Slide the Play open – the action feels a little stiff and ill-defined – and it assumes a form factor very close to the PSPgo's. A brushed-metal plate holds the d-pad and four (rather small) face buttons as well as start, select and menu buttons.
The recessed digital controls are precise and responsive but have a hard, microswitch-style 'click' to them which contrasts with the soft, springy touch of a PSP or a Dual Shock pad. There are left and right shoulder buttons recessed into the handset – you need to find these with the tips of your index fingers, rather than the joints as you're used to.
The most interesting inputs are the twin circular touch-pads between the buttons. These effectively replace the on-screen virtual analogue sticks that blight so many smartphone games – and they do the job well.
It's amazing the difference a little physical definition can make. Each pad has a tiny raised stud at its centre and a raised line indicating its circumference. They work best when tilting or rolling your thumbs across their surface, rather than sliding, and could well offer the best way to control traditional shooters or racing games on a phone.
The controls feel high-quality, but they don't feel like a PlayStation – something which holds true for the Xperia Play as a whole. Despite the nominal similarity to PSPgo, it doesn't bear any family resemblance to or design hallmarks of SCE products, and indeed is only passingly identifiable as a Sony Ericsson phone. It's very much an anonymous Android handset with the added novelty of game controls.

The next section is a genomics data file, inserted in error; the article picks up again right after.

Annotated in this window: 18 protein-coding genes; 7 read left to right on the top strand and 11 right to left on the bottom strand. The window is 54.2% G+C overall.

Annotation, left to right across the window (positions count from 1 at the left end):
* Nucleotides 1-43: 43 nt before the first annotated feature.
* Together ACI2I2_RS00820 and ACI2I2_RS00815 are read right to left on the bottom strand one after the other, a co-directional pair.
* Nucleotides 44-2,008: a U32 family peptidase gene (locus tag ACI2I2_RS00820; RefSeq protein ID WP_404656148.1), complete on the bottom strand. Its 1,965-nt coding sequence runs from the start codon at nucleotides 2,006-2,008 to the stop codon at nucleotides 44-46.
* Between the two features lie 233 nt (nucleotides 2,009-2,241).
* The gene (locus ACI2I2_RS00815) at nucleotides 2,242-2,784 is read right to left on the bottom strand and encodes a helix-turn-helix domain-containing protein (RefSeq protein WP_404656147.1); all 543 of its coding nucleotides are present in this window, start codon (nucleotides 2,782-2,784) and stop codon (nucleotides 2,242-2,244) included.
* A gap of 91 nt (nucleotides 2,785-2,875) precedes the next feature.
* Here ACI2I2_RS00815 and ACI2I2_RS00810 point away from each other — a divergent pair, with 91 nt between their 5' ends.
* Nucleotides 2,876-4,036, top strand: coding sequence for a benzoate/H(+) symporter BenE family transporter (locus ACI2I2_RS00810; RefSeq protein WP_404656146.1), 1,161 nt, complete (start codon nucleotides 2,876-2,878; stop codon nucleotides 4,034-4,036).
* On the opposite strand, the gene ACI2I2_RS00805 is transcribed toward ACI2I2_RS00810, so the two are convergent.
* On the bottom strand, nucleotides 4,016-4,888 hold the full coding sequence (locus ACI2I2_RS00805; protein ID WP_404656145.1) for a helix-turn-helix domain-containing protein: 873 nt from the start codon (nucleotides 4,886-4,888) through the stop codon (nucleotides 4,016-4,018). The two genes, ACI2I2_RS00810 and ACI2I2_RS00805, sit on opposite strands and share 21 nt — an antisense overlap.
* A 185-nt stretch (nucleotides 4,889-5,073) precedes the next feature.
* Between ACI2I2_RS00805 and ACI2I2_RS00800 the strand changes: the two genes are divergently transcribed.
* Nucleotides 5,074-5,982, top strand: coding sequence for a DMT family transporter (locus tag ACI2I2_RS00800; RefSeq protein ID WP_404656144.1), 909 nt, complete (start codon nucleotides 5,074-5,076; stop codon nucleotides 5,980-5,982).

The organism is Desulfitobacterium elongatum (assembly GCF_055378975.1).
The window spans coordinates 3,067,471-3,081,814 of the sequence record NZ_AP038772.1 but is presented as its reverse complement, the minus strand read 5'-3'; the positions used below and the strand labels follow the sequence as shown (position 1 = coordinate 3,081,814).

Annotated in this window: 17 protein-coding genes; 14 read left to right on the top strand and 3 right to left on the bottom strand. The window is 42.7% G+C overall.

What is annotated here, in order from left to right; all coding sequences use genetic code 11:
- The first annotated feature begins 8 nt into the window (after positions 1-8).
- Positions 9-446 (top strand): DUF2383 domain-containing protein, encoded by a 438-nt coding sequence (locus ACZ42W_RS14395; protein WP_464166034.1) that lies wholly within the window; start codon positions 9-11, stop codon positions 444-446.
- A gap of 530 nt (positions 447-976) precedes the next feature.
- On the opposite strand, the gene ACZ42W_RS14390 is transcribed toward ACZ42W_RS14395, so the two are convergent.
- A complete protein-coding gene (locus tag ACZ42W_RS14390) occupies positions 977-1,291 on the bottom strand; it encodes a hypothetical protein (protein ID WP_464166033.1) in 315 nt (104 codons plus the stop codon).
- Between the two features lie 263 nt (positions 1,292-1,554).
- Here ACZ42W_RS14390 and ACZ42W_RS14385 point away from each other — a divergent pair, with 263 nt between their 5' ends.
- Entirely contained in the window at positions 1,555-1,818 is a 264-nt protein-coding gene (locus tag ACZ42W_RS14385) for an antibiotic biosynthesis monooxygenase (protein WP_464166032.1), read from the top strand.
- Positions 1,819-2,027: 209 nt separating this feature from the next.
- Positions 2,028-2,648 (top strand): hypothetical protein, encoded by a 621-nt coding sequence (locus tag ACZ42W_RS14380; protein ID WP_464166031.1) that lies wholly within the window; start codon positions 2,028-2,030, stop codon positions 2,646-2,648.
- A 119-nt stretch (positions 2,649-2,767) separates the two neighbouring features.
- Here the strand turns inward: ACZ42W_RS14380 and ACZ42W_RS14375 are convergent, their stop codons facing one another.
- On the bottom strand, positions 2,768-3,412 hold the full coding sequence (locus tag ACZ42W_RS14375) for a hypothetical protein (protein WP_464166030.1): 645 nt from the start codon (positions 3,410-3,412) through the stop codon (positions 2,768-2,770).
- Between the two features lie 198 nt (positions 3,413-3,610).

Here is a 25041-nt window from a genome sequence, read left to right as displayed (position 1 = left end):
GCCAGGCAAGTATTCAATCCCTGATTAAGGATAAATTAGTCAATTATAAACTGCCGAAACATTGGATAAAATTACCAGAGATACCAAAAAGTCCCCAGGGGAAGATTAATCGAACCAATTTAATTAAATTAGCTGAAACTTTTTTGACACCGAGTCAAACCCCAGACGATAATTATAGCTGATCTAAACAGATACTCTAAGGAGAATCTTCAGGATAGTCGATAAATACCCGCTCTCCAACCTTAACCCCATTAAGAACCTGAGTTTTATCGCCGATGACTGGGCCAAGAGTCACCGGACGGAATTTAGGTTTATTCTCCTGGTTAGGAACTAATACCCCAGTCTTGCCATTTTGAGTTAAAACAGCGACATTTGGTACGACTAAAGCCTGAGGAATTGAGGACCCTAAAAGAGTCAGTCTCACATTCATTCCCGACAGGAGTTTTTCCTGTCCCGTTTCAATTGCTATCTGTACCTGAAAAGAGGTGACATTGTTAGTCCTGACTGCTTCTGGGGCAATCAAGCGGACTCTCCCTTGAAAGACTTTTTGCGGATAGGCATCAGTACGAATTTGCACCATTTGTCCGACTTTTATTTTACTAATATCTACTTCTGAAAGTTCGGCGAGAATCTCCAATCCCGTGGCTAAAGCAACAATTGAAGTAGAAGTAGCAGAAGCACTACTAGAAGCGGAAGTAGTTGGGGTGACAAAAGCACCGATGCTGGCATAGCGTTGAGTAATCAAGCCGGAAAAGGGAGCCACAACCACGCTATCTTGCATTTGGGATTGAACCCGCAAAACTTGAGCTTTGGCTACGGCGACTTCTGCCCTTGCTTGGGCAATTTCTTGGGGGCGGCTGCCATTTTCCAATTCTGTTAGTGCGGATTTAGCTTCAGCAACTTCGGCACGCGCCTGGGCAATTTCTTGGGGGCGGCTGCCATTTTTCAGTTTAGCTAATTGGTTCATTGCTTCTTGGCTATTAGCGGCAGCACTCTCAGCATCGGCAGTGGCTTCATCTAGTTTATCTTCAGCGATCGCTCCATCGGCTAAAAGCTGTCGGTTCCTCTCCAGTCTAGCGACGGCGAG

More worryingly, the Play doesn't feel like a luxury item. It's reasonably well-specced, with a 1GHz Qualcomm processor, 8GB of memory (expandable to 32GB), HDMI support and a 5-megapixel camera.
But while the slide-out surface for the game controls has an excellent finish, the back of the phone has a cheap, hollow, plastic gloss. And with its bulging profile, it's far from sleek.
Sex appeal is everything in the leisure smartphone market, and the Play has none of the allure of Apple and HTC's finest handsets. In fact, downstairs at the same event, Sony Ericsson was showing the stunning Xperia Arc, a wafer-thin and feather-light Android handset with a concave back and even more enormous 4.2-inch screen. I know which one I would have walked out with, given the choice.
So it's left to the Xperia Play's gaming credentials to justify the £40-a-month contracts that Sony Ericsson is aiming for with all the major UK network operators. This is where things get rather hazy.
Xperia Play will launch in April in the UK with seven pre-installed games and 50 compatible launch titles. Since it's the only Android phone with physical controls, games have to be re-engineered to make use of them. Sony Ericsson promises it's sending out as many dev kits and talking to as many developers as it can to ensure wide support.
EA and French copycats Gameloft are the biggest names to offer support at launch. The seven pre-installed games are The Sims 3, FIFA 10 (Madden in the US), Tetris, Bruce Lee Dragon Warrior (a fighter!), Star Battalion (a space dogfighter!), Asphalt 6 (a racing game!)... And Crash Bandicoot.